Feb. 18-24 , 2000
IN THIS ISSUE
What's the University for? Series of speakers will address the role of higher education in a changing world
Center has its first teacher-in-residence
Holt book honored
University to begin drug testing for safety-sensitive positions

New book of personal essays reveals what teachers hope will last a lifetime

Q&A: Karen Van Lengen's challenge as dean
Bush stumps for involvement in politics
Notable - awards and achievements of faculty and staff
From the Desk of ... Jill Hartz, Bayly Art Museum director
Hot Links - theangle.com
In Memoriam - Dr. Wayne Stephen Cail
Gates' film gives new view of African history
TOP NEWS

Center has its first teacher-in-residence

By Charlotte Crystal

The U.Va. Center for Science, Mathematics and Engineering Education has begun an Educator-in-Residence program that gives an elementary school teacher the opportunity to take time off from regular classroom duties to research new instructional methods and share them with other area teachers. As part of the program, co-sponsored by the Alcoa Foundation and Albemarle County, Jill Cragg, the first teacher to hold this post, is co-teaching a course at the Curry School of Education with professor Maria Timmerman, as well as studying there. She'll also attend state and national mathematics and science education conferences.

Stephanie Gross
Working on effective teaching methods are engineering professor Kathryn Thornton (left), and elementary science teacher Jill Cragg.

Cragg, the lead science teacher at Agnor-Hurt Elementary School, is spending her year-long leave of absence traveling to elementary schools throughout Albemarle, offering suggestions, procuring new materials, and fueling the fire of classroom teachers.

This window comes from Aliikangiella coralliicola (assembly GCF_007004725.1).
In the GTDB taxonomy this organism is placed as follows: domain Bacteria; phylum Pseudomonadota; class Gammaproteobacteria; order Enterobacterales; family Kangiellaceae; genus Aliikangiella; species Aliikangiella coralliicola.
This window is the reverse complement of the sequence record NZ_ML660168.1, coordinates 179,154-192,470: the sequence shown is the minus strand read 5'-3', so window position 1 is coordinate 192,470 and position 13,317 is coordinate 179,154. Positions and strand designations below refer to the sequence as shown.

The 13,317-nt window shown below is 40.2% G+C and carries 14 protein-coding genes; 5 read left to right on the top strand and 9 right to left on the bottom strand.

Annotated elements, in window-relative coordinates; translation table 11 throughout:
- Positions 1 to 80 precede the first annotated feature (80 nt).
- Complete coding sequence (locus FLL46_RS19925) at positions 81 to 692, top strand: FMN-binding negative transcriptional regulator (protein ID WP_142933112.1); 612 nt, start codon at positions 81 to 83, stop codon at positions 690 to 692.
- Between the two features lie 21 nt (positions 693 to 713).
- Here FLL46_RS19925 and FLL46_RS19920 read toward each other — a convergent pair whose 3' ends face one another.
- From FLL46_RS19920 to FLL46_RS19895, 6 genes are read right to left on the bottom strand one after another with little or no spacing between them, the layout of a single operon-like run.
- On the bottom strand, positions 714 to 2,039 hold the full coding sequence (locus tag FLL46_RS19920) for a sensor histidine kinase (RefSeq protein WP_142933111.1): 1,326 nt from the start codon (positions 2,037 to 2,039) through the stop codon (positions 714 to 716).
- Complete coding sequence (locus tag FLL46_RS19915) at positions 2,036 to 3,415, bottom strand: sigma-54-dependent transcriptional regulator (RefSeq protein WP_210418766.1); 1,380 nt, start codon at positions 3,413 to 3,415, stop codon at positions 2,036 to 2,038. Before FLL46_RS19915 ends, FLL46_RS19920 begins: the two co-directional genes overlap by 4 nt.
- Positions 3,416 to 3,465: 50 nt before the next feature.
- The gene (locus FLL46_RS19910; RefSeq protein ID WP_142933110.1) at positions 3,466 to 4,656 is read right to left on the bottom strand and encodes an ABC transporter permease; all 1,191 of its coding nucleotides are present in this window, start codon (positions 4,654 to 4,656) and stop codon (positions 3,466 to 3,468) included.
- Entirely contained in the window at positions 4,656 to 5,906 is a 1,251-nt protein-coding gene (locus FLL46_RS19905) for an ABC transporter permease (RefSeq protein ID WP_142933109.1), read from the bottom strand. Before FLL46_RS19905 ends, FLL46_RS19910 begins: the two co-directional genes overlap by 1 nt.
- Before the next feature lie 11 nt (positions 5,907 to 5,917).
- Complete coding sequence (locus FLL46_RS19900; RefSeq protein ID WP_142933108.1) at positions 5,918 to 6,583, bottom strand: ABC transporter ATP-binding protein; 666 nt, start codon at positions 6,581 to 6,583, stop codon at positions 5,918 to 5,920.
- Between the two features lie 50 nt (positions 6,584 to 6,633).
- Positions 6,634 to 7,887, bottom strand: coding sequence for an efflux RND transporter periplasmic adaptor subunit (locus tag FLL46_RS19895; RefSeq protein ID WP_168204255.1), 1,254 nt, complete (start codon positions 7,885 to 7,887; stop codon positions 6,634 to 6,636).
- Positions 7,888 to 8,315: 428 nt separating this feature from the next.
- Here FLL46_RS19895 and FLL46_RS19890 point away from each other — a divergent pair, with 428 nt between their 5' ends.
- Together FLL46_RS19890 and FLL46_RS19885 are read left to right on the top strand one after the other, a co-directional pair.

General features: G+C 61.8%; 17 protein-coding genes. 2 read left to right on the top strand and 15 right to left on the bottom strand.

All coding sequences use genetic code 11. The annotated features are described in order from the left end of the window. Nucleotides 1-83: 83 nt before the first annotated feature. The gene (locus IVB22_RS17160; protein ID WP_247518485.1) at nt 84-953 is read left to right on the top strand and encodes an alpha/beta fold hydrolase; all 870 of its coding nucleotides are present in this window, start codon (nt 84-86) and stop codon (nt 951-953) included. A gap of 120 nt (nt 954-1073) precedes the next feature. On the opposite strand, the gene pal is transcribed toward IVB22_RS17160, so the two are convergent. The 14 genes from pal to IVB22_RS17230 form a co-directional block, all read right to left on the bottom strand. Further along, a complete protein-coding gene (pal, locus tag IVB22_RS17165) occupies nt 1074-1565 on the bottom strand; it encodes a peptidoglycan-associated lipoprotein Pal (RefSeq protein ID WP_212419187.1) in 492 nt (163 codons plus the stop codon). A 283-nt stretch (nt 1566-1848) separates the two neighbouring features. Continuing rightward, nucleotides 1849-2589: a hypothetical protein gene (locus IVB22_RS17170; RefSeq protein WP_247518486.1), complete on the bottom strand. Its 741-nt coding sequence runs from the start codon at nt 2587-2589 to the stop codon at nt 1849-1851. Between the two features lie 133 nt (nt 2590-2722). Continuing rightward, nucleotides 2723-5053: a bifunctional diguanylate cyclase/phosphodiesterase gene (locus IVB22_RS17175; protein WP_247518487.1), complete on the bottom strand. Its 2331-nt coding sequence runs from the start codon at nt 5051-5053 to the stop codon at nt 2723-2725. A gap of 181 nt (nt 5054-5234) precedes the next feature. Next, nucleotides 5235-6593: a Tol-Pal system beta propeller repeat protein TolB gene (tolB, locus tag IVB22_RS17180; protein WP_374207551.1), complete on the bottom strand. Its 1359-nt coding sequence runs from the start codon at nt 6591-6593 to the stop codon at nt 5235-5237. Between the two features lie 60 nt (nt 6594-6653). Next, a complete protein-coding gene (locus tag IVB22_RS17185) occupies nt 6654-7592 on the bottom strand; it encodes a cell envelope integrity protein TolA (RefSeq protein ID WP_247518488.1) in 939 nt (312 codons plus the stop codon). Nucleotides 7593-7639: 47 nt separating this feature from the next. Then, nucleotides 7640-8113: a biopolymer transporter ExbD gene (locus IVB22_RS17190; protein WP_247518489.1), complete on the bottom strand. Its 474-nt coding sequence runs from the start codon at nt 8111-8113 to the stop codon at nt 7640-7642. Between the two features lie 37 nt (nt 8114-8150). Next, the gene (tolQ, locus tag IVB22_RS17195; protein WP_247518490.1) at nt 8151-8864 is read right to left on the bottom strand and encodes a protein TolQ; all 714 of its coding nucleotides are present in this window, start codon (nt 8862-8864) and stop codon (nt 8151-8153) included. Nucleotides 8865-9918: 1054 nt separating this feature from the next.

"The educator-in-residence is a bridge between the University and the community," said Kathryn Thornton, director of the Center for Science, Mathematics and Engineering Education. "Jill helps us strengthen ties between theory and practice by sharing her expertise and classroom experiences with college students, giving prospective teachers firsthand knowledge of how to apply their learning to actual classrooms. She also brings new ideas about teaching and learning to Albemarle County's elementary schools."

Working with third-, fourth- and fifth-grade math teachers, Cragg is helping to plan, implement and evaluate the best methods of teaching the math concepts and skills required by the state's Standards of Learning. Cragg is concentrating her efforts at four county elementary schools: Agnor-Hurt, Scottsville, Stone-Robinson and Yancey.

"Jill has been extremely helpful researching new materials and methods to share with classroom teachers who are stretched for time, said Marlene Robinson, K-12 instructional coordinator in mathematics for Albemarle County schools. "She's done co-teaching and provided one-on-one professional development for teachers, helping them see where new ideas fit in with the curriculum and with the SOLs."

Half of Cragg's salary is paid by Alcoa, a quarter is paid by U.Va., and the other quarter is paid by Albemarle. "I hope we can expand this partnership between U.Va., Albemarle County and the Alcoa Foundation in the future," Thornton said.


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